The movie, The Social Network, is a powerful portrayal of how the founder of Facebook, Mark Zuckerberg and his team, started out with a dream and a $1000 start-up, to become the youngest billionaire in the world. At the point of writing, Facebook is valued to be worth at least $50 billion after the injection of capital from Goldman Sachs and Digital Sky Technologies. What is symbolic about these injection of funds from investment companies and banks shows the increasing might of Facebook, and her abilities to transform the social media scene as we know it.
There are also plenty of lessons that this movie can teach us about leadership and team management, and this article is the second part of three. Now, because there may be certain information in the movie that had been exaggerated to increase the excitement level, hence I would take all these information with a pinch of salt and relate most of the lessons learned, from the movie itself, and not from real life.
So in this article, I will share about some work habits that can help leaders reach their potential.
Know your resources around you. In the movie, Zuckerberg was able to assemble a group of people to help him achieve his goals. He first approached Eduardo Saverin, to invest in this company because Saverin had the financial capability at that point to do so. He then went about to task the people around him on their roles and responsibilities. He knew that he needed more people so that he can leverage on their capabilities, and he sought more employees. This is the hallmark of a business leader as he fully understood the power of leveraging. If he was just one person, he could only do X amount of work, and now that he has more team members, he could do more than just X amount of work. Essentially he knew the resources he had around him and set out to find a network of people who could help him reach his goals.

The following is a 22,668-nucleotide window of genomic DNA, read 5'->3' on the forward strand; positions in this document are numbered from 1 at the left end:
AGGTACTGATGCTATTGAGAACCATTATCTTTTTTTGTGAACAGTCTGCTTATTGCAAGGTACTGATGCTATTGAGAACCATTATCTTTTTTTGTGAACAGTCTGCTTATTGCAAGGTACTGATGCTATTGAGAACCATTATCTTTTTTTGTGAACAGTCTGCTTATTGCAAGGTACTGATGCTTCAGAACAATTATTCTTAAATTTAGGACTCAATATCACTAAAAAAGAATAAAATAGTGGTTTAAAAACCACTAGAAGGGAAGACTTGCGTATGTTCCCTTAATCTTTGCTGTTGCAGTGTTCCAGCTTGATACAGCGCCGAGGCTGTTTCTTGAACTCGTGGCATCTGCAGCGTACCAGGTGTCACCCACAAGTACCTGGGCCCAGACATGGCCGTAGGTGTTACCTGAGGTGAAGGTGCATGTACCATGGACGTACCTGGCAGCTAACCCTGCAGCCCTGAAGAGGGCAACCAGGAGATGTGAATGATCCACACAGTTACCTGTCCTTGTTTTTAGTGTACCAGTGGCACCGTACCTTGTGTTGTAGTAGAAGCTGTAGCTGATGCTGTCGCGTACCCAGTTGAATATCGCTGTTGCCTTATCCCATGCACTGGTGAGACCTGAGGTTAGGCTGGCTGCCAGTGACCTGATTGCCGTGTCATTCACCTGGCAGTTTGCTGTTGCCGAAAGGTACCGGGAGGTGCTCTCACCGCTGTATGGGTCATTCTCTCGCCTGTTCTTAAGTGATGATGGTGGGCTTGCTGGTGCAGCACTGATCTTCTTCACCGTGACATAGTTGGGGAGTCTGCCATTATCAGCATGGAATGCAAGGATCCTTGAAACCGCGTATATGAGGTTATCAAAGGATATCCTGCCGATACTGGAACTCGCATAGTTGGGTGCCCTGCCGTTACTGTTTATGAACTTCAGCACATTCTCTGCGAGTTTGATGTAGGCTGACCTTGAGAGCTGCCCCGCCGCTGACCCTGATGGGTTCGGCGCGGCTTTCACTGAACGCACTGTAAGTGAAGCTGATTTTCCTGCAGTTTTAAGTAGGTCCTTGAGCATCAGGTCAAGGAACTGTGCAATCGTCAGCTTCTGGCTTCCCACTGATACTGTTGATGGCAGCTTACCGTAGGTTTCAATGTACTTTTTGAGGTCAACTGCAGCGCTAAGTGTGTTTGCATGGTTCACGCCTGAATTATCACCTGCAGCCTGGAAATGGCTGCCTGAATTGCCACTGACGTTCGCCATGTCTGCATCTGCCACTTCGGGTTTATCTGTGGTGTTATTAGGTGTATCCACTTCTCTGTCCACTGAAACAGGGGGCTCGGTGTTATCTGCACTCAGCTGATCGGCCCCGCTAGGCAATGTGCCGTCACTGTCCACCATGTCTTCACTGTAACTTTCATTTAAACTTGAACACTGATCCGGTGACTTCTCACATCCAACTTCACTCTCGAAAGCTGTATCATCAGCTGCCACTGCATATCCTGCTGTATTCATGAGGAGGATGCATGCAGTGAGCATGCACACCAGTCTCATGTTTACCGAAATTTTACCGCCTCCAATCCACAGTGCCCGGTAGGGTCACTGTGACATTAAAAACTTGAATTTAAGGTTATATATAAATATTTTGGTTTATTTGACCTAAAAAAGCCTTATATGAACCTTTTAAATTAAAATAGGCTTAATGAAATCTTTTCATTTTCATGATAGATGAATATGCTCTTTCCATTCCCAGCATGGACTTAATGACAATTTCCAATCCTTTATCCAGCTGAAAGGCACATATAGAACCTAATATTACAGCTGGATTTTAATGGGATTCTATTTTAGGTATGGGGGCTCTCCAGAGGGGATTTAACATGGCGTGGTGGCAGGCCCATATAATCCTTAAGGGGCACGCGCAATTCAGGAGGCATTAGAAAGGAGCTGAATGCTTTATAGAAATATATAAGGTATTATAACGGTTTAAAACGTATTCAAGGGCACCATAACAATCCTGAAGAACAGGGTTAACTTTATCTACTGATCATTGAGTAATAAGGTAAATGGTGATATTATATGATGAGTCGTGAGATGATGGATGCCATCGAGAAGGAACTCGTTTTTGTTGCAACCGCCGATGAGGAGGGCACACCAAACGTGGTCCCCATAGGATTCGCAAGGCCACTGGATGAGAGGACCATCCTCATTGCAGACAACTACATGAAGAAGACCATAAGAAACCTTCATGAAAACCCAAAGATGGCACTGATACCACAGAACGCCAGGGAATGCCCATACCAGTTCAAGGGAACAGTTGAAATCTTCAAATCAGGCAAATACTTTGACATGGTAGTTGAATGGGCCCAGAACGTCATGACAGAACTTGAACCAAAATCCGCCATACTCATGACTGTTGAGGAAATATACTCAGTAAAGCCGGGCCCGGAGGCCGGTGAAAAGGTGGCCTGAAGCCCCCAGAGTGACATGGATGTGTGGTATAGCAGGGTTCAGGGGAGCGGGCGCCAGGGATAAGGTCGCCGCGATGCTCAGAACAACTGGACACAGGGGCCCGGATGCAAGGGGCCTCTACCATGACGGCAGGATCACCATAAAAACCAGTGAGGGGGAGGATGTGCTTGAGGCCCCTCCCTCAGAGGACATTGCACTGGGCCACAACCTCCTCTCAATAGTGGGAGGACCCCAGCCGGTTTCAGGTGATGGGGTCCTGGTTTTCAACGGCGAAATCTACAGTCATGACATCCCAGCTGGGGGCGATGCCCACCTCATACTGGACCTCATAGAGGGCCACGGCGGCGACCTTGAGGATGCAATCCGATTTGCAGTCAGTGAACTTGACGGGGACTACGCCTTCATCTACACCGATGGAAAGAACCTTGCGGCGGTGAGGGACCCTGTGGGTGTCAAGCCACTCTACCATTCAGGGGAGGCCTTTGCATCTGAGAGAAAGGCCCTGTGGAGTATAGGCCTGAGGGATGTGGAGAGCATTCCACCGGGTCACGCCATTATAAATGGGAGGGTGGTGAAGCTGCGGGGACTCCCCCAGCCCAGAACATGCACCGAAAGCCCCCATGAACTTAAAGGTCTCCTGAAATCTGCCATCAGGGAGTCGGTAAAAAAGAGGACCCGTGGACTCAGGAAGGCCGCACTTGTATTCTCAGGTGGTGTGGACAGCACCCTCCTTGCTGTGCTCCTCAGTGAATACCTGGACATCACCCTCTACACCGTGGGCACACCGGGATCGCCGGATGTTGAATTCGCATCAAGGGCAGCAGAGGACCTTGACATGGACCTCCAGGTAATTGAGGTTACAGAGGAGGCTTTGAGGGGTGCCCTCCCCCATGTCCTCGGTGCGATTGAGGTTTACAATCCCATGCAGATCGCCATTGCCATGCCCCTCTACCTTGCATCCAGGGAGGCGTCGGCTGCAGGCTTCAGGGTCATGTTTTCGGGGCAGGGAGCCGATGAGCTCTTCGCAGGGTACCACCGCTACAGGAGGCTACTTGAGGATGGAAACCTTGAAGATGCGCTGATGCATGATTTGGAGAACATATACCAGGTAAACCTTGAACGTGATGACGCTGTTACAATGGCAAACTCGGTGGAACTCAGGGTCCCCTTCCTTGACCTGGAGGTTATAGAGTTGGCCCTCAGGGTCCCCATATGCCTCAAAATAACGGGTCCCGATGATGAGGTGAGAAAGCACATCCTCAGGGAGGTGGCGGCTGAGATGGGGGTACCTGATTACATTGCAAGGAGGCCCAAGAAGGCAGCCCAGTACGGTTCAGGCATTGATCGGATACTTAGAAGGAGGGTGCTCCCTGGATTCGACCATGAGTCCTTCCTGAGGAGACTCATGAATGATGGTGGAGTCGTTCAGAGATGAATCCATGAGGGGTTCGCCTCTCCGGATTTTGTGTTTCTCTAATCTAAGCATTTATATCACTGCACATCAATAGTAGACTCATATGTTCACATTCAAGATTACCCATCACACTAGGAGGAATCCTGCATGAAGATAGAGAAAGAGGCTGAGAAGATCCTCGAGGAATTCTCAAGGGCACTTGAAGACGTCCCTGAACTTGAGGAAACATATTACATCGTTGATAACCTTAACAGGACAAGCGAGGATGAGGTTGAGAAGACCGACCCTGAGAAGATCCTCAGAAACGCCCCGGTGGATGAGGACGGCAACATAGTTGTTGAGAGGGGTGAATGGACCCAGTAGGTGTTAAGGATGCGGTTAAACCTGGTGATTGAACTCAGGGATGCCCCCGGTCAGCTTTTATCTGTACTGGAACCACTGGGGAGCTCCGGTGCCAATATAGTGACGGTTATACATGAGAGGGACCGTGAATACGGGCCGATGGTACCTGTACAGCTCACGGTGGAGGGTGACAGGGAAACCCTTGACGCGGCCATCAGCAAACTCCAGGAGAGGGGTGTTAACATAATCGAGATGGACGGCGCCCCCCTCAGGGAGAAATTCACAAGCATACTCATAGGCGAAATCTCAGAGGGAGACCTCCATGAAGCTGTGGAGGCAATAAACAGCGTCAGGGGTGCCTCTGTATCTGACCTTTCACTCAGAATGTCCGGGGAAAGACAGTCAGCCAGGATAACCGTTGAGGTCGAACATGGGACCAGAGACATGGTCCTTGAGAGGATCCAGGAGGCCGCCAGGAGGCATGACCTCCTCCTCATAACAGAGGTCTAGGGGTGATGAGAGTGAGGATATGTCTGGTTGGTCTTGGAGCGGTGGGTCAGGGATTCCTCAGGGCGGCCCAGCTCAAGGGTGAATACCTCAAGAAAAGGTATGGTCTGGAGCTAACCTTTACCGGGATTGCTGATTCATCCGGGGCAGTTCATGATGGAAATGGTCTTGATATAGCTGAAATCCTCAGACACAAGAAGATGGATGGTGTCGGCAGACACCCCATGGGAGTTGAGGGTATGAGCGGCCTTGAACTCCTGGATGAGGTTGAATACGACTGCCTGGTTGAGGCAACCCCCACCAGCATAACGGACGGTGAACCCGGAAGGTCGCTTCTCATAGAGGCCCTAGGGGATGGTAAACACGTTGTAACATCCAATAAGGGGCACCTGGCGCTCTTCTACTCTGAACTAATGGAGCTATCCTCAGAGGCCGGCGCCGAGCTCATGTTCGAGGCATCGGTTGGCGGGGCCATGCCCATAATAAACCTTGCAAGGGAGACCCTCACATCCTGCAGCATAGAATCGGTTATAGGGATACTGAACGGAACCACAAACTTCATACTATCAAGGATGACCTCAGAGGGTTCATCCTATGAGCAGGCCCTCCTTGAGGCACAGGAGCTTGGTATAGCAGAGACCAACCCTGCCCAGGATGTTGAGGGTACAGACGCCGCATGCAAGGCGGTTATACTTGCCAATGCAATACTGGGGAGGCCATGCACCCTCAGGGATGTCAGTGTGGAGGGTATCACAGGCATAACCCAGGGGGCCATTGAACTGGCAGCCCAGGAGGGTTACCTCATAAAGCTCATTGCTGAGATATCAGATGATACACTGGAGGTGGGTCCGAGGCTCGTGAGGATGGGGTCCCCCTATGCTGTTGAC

Once you know your available resources, the next priority would be to plan the composition of your team and leverage on them. Building of cross-functional teams in this aspect would help as you have a diversity of talents for your team to capitalize on.
Settle for a mediation when push comes to shove. In The Social Network, Zuckerberg was advised to settle both law suits through a settlement. The lawyer opined that the settlements, in the scheme of things may just be a speeding ticket. Indeed, when you are faced with an impending lawsuit, you confidently think that you have all the answers and solutions to the challenges posed by the other party. But the truth of the matter is that lawsuits, lawyers and the court are merciless. Even when you are under oath, the questions that the prosecutor fire at you will be fiery and intimidating. Everything that you stand for will be stripped as you are torn apart in the courts.
Don't fight every fire that comes along your way. When you learn to prioritize your challenges, you are building more time and chances for yourself so that you can last in the long run. And always remember to document your administration because one day it will save you.
Work Smart. In The Social Network, Saverin, Facebook's co-founder, was an intelligent financial analyst who profited from oil trading and stocks in school, and he was portrayed as not working smart enough on his assigned task. Instead of being open-minded to the possibilities of venture capitalists funding the company, he was fixated on using advertising as the only way to fund the company. He travelled daily on public transport such as trains so that he could reach his prospects. In the movie, you would be able to see how his ideas often get brushed aside by Zuckerberg, and these differences were some reasons that cause them both of them to drift apart. Zuckerberg on the other hand, was open-minded on VCs funding the company and he saw the possibilities of such leveraging. By working smart, and not hard, you are leveraging on this important element called time. And because time equals money, shouldn't you be ensuring that you make money by leveraging on time?
While sometimes the opportune time is important, the question would be, are you open-minded enough to accept such ideas?